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  • br Implantation of patches and in vivo

    2020-08-12


    2.11. Implantation of patches and in vivo anti-tumor efficacy
    When xenograft tumor volumes reached 100 − 200 mm3, mice were divided into three groups (5 animals per group). Patches (no drug or loaded with 5-FU-RAPA-PLA-NP) were affixed to the bottoms of sub-cutaneously grafted colon tumors in athymic mice. We made an incision near the inoculation site, inserted the patch under the solid tumor, and immobilized the patch by suturing. The other group was injected with 5-FU-RAPA-PLA-NP via the tail vein. All surgical procedures were performed in a specific pathogen-free room. The mice were sacrificed, and the organs and tumors were removed and fixed overnight with 4% paraformaldehyde. The tumors were then embedded in paraffin and cut into sections for H&E and IHC analyses.
    Fig. 1. Calculation of combination index (CI) of combined treatment of 5-FU and rapamycin in colon cancer cell lines. A. Dose-effect curve for LoVo cells. B. Fa-Cl plot for LoVo cells. C. Dose-effect curve for sw480 cells. D. Fa-Cl plot for sw480 cells.
    Fig. 2. Synergistic effect of combination of 5-FU and rapamycin on colon cancer cell lines. A, C. Flow cytometry analysis of the Doxorubicin showed that LoVo cells were arrested at G0/G1 phase. B, D. Flow cytometry analysis of the cell cycle showed that sw480 cells were arrested at G0/G1 phase. E, F. The expression of cyclin D1, cyclin E, CDK1, and p21 was evaluated by real-time quantitative PCR and western blotting. * P < 0.05, ** P < 0.01.
    Fig. 3. Synergistic effect of combination of 5-FU and rapamycin on colon cancer cell lines in inducing apoptosis. A, C. Flow cytometry analysis of apoptosis in LoVo cells. B, D. Flow cytometry analysis of apoptosis in sw480 cells. E, F. The expression of caspase-3, caspase-9, survivin was evaluated by real-time quantitative PCR and western blotting. * P < 0.05, ** P < 0.01.
    Fig. 4. Characterization of drug-loaded path. A. Cumulative rapamycin release profiles for 0.1 mg/cm2, 0.5 mg/cm2, and 1 mg/cm2 patches over 9 days. B. Cumulative 5-FU release profiles for 0.1 mg/cm2, 0.5 mg/cm2, and 1 mg/ cm2 patches for 9 days. C. Photographs presenting the flexible and stretchable properties of patch. Scalebar 2 mm. D, E. SEM images of surface of patches. Scalebar 500 μm. F. SEM images of drug-loaded patch. Scalebar 500 μm.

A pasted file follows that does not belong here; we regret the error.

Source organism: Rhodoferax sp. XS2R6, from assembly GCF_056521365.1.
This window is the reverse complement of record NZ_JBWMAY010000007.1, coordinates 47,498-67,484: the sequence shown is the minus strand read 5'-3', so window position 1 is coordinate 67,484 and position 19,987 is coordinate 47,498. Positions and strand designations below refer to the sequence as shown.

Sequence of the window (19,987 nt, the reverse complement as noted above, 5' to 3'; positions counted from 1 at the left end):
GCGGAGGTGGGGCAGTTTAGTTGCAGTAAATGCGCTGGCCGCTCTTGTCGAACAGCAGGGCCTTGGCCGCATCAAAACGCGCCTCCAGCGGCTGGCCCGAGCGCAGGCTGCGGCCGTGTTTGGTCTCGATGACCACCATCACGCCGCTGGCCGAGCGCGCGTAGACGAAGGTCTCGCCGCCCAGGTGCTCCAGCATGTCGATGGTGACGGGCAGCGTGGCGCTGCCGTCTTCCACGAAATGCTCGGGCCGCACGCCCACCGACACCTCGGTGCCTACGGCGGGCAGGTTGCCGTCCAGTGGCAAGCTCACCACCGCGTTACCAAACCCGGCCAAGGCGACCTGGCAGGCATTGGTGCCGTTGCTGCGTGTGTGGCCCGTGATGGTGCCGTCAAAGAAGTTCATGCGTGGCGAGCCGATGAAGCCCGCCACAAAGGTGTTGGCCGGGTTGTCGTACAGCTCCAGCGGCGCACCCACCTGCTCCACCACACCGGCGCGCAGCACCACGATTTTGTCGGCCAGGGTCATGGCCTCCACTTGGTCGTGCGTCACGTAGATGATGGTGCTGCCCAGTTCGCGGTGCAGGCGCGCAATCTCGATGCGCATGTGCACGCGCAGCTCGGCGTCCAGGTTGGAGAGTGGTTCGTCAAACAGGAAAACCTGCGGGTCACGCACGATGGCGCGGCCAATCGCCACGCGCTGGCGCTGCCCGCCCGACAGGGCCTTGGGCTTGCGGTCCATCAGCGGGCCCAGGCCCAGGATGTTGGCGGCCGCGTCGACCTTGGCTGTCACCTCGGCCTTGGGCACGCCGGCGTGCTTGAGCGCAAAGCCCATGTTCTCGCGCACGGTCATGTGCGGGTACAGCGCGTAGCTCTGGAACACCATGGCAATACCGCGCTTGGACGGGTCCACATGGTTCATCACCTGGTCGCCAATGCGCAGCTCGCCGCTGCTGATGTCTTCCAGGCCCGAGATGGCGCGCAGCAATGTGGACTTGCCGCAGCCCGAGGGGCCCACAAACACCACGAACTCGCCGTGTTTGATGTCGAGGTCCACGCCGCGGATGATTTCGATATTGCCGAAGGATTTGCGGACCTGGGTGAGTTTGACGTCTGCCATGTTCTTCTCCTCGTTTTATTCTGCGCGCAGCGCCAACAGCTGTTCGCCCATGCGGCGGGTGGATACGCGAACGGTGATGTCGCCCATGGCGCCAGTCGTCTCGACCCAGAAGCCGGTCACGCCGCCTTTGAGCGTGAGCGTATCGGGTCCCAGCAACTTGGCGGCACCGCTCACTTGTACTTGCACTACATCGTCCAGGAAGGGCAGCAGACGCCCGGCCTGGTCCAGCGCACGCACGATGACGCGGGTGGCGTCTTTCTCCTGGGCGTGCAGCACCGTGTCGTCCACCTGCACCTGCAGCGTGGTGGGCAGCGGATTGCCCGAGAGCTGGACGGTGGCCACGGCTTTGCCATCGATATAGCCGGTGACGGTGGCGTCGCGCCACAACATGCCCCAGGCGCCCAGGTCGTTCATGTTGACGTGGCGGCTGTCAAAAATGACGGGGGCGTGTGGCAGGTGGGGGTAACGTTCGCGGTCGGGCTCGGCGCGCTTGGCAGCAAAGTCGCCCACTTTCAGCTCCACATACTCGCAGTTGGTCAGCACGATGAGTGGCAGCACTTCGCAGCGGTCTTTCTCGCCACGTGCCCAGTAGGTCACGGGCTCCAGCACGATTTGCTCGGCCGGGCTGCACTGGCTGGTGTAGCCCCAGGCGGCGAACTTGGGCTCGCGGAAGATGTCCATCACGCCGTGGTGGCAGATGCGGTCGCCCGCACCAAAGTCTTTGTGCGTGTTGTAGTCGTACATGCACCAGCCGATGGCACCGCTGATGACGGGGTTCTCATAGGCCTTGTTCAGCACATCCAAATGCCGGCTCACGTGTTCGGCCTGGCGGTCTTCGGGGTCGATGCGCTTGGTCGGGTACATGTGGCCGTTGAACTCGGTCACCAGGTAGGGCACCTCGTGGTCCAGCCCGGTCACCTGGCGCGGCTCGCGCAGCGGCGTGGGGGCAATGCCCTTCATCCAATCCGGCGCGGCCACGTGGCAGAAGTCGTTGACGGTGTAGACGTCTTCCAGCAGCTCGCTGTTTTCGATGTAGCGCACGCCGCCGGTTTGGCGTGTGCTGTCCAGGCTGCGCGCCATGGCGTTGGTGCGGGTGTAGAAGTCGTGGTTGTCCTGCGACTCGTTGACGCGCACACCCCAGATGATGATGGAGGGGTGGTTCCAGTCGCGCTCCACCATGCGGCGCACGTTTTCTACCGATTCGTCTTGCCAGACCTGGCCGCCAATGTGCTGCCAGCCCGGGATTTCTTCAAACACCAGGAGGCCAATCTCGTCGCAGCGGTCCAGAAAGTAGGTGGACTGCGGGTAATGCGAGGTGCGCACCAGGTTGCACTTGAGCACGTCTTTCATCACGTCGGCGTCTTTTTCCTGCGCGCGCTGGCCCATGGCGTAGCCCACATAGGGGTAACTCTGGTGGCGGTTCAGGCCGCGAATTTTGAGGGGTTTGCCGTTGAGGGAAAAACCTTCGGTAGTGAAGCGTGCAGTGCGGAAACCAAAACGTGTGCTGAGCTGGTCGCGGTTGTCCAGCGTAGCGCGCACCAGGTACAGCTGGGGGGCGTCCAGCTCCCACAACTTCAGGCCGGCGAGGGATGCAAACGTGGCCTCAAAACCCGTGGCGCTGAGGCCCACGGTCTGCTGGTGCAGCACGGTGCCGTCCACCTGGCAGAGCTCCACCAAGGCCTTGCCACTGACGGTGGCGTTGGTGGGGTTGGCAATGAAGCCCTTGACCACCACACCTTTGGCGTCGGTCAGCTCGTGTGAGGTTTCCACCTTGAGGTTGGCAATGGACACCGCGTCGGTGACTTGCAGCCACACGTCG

2.12. Statistical analysis
    Statistical analysis of cell growth inhibition assay data was per-formed using Student’s t-test analysis with Prism software (GraphPad-7). All experiments were performed in triplicate. In this study, a p-value less than 0.05 was considered to be statistically significant.
    3. Results
    3.1. 5-FU and rapamycin synergistically inhibited colon cancer cell proliferation
    Previous studies have demonstrated that 5-FU and rapamycin in-dividually inhibited cancer cell growth. [10–14] However, no studies have evaluated the efficacy of combined treatment with 5-FU and ra-pamycin against colon cancer. To study the synergistic effects of 5-FU and rapamycin on LoVo cells, we analyzed the inhibition rates of dif-ferent drug concentration of 5-FU or rapamycin alone or the combi-nation of 5-FU and rapamycin. The results showed that 5-FU and ra-pamycin had great synergistic effect in wide range of concentration in LoVo cells (Fig. 1A and B) and sw480 cells (Fig. 1C and D).
    Both 5-FU and rapamycin have been reported to induce G1 cell cycle stage arrest, resulting in the inhibition of tumor growth. We evaluated whether combined treatment with 5-FU and rapamycin in-duced additive or greater inhibitory effects on the cell cycle. Thus, we performed flow cytometry to determine the cell cycle distribution of cells co-treated with 5-FU and rapamycin. The results indicated that co-treatment with 5-FU and rapamycin resulted in a higher percentage of cells at G1 than that with 5-FU or rapamycin alone (Fig. 2A–D). In addition, we determined the expression of G1 stage-related genes cyclin D1, cyclin E, CDK1, and P21 were significantly inhibited following treatment with 5-FU and/or rapamycin (Fig. 2E and F).
    3.2. Co-treatment with 5-FU and rapamycin induced cell apoptosis
    Apoptosis is a common consequence of cell cycle inhibition. To further characterize the effects of co-treatment with 5-FU and rapa-mycin on tumor cells, we analyzed apoptosis rates in LoVo cells and sw480 cells following treatment with 5-FU or rapamycin alone, or 5-FU combined with rapamycin. The results demonstrated that 5-FU and 
    rapamycin had a combined effect on LoVo and sw480 apoptosis (Fig. 3A–D). In addition, we evaluated the expression of apoptosis-re-lated genes, which showed that caspase-3 and caspase-9 expression was increased, and survivin expression was significantly inhibited following treatment with 5-FU and/or rapamycin (Fig. 3E and F).
    3.3. Characterization of 5-FU and rapamycin of drug-loaded patches
    Our previous studies demonstrated that co-treatment with 5-FU and rapamycin had a coordinated inhibitory effect on colon cancer cells in vitro. In this study, we used ultrasonic emulsification technology to generate nanoparticles from a mixture of 5-FU and rapamycin. The resultant 5-FU-RAPA-PLA-NP was loaded onto an acellular tissue matrix (ACTM) biological patch. We then tested the release kinetics of 5-FU and rapamycin from these patches. As shown in Fig. 4A and B, this novel biological patch exhibited sustained released of 5-FU and rapa-mycin in vitro. We then performed SEM to further characterize the drug-loaded patch (Fig. 4C–F).